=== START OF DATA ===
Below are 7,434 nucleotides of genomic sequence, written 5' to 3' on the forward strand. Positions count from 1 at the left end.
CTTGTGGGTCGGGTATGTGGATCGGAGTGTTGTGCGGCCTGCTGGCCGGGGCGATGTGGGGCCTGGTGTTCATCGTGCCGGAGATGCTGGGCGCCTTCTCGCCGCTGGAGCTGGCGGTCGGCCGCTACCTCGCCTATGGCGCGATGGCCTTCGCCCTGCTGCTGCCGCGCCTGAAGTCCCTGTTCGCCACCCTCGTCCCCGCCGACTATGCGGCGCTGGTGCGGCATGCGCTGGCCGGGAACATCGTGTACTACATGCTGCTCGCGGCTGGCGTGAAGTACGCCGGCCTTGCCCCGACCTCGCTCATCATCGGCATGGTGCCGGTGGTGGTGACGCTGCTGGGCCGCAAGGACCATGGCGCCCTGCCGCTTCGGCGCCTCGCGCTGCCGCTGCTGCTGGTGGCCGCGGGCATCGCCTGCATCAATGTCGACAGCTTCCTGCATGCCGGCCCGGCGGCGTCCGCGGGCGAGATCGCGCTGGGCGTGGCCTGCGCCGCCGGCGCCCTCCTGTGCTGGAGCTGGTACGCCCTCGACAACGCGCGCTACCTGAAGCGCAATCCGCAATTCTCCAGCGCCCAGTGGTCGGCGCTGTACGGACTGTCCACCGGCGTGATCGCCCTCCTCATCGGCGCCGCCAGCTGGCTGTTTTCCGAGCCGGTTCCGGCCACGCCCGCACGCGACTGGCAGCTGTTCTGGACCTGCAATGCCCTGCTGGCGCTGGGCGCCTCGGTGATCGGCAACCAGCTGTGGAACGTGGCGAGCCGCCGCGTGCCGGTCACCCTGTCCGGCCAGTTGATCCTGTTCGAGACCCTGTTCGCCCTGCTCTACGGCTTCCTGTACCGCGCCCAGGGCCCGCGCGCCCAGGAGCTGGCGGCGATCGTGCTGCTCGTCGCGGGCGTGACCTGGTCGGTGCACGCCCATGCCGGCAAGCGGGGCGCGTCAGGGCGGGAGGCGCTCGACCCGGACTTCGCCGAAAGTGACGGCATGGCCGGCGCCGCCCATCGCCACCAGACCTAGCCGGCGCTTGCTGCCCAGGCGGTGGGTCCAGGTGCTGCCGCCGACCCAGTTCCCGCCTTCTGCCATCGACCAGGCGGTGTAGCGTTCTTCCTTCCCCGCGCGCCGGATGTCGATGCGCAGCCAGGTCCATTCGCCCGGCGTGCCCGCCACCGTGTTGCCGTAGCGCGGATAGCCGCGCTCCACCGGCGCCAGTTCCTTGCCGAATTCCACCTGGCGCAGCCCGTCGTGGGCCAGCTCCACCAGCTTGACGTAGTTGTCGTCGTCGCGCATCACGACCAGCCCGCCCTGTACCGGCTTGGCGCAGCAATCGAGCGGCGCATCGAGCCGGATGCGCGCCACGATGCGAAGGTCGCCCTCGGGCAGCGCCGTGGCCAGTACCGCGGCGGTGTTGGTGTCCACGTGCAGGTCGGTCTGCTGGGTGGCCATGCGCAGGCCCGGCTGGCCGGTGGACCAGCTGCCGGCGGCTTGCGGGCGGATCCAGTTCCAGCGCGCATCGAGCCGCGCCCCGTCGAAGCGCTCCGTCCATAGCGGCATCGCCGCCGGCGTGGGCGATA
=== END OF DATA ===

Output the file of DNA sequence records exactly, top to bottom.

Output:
Below are 7,434 nucleotides of genomic sequence, written 5' to 3' on the forward strand. Positions count from 1 at the left end.
CTTGTGGGTCGGGTATGTGGATCGGAGTGTTGTGCGGCCTGCTGGCCGGGGCGATGTGGGGCCTGGTGTTCATCGTGCCGGAGATGCTGGGCGCCTTCTCGCCGCTGGAGCTGGCGGTCGGCCGCTACCTCGCCTATGGCGCGATGGCCTTCGCCCTGCTGCTGCCGCGCCTGAAGTCCCTGTTCGCCACCCTCGTCCCCGCCGACTATGCGGCGCTGGTGCGGCATGCGCTGGCCGGGAACATCGTGTACTACATGCTGCTCGCGGCTGGCGTGAAGTACGCCGGCCTTGCCCCGACCTCGCTCATCATCGGCATGGTGCCGGTGGTGGTGACGCTGCTGGGCCGCAAGGACCATGGCGCCCTGCCGCTTCGGCGCCTCGCGCTGCCGCTGCTGCTGGTGGCCGCGGGCATCGCCTGCATCAATGTCGACAGCTTCCTGCATGCCGGCCCGGCGGCGTCCGCGGGCGAGATCGCGCTGGGCGTGGCCTGCGCCGCCGGCGCCCTCCTGTGCTGGAGCTGGTACGCCCTCGACAACGCGCGCTACCTGAAGCGCAATCCGCAATTCTCCAGCGCCCAGTGGTCGGCGCTGTACGGACTGTCCACCGGCGTGATCGCCCTCCTCATCGGCGCCGCCAGCTGGCTGTTTTCCGAGCCGGTTCCGGCCACGCCCGCACGCGACTGGCAGCTGTTCTGGACCTGCAATGCCCTGCTGGCGCTGGGCGCCTCGGTGATCGGCAACCAGCTGTGGAACGTGGCGAGCCGCCGCGTGCCGGTCACCCTGTCCGGCCAGTTGATCCTGTTCGAGACCCTGTTCGCCCTGCTCTACGGCTTCCTGTACCGCGCCCAGGGCCCGCGCGCCCAGGAGCTGGCGGCGATCGTGCTGCTCGTCGCGGGCGTGACCTGGTCGGTGCACGCCCATGCCGGCAAGCGGGGCGCGTCAGGGCGGGAGGCGCTCGACCCGGACTTCGCCGAAAGTGACGGCATGGCCGGCGCCGCCCATCGCCACCAGACCTAGCCGGCGCTTGCTGCCCAGGCGGTGGGTCCAGGTGCTGCCGCCGACCCAGTTCCCGCCTTCTGCCATCGACCAGGCGGTGTAGCGTTCTTCCTTCCCCGCGCGCCGGATGTCGATGCGCAGCCAGGTCCATTCGCCCGGCGTGCCCGCCACCGTGTTGCCGTAGCGCGGATAGCCGCGCTCCACCGGCGCCAGTTCCTTGCCGAATTCCACCTGGCGCAGCCCGTCGTGGGCCAGCTCCACCAGCTTGACGTAGTTGTCGTCGTCGCGCATCACGACCAGCCCGCCCTGTACCGGCTTGGCGCAGCAATCGAGCGGCGCATCGAGCCGGATGCGCGCCACGATGCGAAGGTCGCCCTCGGGCAGCGCCGTGGCCAGTACCGCGGCGGTGTTGGTGTCCACGTGCAGGTCGGTCTGCTGGGTGGCCATGCGCAGGCCCGGCTGGCCGGTGGACCAGCTGCCGGCGGCTTGCGGGCGGATCCAGTTCCAGCGCGCATCGAGCCGCGCCCCGTCGAAGCGCTCCGTCCATAGCGGCATCGCCGCCGGCGTGGGCGATA